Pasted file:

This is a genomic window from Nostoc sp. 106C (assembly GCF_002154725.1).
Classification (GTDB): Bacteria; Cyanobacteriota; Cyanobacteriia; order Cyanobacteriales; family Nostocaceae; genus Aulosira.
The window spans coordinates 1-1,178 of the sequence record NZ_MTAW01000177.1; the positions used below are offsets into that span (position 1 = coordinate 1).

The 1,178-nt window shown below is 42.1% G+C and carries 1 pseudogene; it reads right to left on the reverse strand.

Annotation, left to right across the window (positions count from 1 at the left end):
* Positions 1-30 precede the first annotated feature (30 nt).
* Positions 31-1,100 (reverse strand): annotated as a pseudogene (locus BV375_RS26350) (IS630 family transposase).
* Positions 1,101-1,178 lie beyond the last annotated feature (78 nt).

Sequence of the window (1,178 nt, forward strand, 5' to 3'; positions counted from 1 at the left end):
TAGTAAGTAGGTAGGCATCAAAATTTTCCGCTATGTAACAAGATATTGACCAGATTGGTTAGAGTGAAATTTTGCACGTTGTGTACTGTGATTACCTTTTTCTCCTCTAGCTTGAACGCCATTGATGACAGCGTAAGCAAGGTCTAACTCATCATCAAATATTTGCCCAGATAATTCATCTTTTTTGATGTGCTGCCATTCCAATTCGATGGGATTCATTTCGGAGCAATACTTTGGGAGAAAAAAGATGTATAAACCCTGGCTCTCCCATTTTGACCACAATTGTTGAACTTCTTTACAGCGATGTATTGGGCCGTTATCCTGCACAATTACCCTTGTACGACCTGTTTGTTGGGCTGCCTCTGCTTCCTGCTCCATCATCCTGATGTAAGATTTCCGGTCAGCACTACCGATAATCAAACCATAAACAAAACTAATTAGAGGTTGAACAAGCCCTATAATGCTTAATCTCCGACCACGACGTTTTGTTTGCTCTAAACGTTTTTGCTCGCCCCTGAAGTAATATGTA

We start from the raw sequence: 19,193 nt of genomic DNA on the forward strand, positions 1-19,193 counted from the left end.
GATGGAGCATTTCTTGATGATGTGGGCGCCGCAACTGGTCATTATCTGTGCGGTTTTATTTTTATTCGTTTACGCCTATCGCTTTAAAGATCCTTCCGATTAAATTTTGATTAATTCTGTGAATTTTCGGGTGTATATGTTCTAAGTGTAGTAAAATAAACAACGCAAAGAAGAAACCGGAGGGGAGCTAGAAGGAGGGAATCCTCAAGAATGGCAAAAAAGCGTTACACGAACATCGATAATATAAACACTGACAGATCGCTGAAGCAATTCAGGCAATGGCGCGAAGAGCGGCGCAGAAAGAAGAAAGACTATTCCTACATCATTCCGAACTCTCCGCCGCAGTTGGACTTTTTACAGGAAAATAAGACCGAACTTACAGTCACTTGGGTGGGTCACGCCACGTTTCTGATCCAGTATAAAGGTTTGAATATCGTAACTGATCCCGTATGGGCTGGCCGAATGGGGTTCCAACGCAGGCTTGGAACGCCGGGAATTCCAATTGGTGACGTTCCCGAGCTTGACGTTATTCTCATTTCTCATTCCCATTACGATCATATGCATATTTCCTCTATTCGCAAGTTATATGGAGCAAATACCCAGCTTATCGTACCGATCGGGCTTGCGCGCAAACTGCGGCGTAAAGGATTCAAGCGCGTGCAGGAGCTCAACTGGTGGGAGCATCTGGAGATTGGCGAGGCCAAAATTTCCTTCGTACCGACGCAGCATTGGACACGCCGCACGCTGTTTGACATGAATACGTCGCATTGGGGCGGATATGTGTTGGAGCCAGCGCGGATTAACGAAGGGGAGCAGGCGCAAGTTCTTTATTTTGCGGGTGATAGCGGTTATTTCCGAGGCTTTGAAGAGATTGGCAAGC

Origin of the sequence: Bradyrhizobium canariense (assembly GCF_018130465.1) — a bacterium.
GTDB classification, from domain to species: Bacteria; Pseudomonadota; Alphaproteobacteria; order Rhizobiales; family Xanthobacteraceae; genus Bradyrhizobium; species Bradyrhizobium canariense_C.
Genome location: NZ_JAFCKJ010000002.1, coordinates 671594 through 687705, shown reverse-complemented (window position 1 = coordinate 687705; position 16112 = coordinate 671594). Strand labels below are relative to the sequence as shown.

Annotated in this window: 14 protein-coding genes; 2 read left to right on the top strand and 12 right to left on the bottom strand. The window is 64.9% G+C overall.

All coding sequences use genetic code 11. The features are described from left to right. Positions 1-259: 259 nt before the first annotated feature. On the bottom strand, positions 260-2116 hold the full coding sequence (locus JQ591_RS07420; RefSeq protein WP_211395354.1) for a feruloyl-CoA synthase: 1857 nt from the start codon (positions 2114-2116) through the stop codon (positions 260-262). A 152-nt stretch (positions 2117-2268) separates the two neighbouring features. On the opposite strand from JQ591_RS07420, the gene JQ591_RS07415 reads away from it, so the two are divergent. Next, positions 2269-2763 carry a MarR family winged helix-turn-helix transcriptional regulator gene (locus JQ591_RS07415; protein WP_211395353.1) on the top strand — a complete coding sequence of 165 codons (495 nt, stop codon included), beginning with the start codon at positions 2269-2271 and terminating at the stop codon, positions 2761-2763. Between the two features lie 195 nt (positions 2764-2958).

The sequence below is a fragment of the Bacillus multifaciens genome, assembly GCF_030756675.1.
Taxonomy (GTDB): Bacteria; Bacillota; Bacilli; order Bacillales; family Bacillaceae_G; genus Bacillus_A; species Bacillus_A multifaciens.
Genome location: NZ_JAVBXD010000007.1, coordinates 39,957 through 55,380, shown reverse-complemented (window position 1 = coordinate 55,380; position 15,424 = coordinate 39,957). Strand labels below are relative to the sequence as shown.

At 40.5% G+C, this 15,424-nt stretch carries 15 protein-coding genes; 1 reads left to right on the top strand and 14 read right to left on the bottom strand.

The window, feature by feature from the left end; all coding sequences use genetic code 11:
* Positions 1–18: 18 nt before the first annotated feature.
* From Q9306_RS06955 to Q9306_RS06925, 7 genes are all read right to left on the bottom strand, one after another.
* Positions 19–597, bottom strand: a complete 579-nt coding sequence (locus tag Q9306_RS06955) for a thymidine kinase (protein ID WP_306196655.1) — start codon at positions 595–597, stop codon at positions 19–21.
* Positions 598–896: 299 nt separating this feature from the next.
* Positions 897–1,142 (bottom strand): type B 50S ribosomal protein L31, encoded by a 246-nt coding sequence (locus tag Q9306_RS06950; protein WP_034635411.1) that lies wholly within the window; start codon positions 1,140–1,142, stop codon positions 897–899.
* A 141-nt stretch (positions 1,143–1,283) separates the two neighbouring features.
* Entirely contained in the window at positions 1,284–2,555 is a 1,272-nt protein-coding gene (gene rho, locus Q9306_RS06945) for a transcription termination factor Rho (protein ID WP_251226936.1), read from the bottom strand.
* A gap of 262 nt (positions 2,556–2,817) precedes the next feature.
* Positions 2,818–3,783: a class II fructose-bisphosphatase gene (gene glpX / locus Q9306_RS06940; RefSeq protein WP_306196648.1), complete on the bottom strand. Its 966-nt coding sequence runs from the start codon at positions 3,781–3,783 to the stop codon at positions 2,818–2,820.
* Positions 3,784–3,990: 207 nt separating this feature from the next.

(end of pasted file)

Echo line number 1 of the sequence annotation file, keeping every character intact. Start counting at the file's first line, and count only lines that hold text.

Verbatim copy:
This is a genomic window from Nostoc sp. 106C (assembly GCF_002154725.1).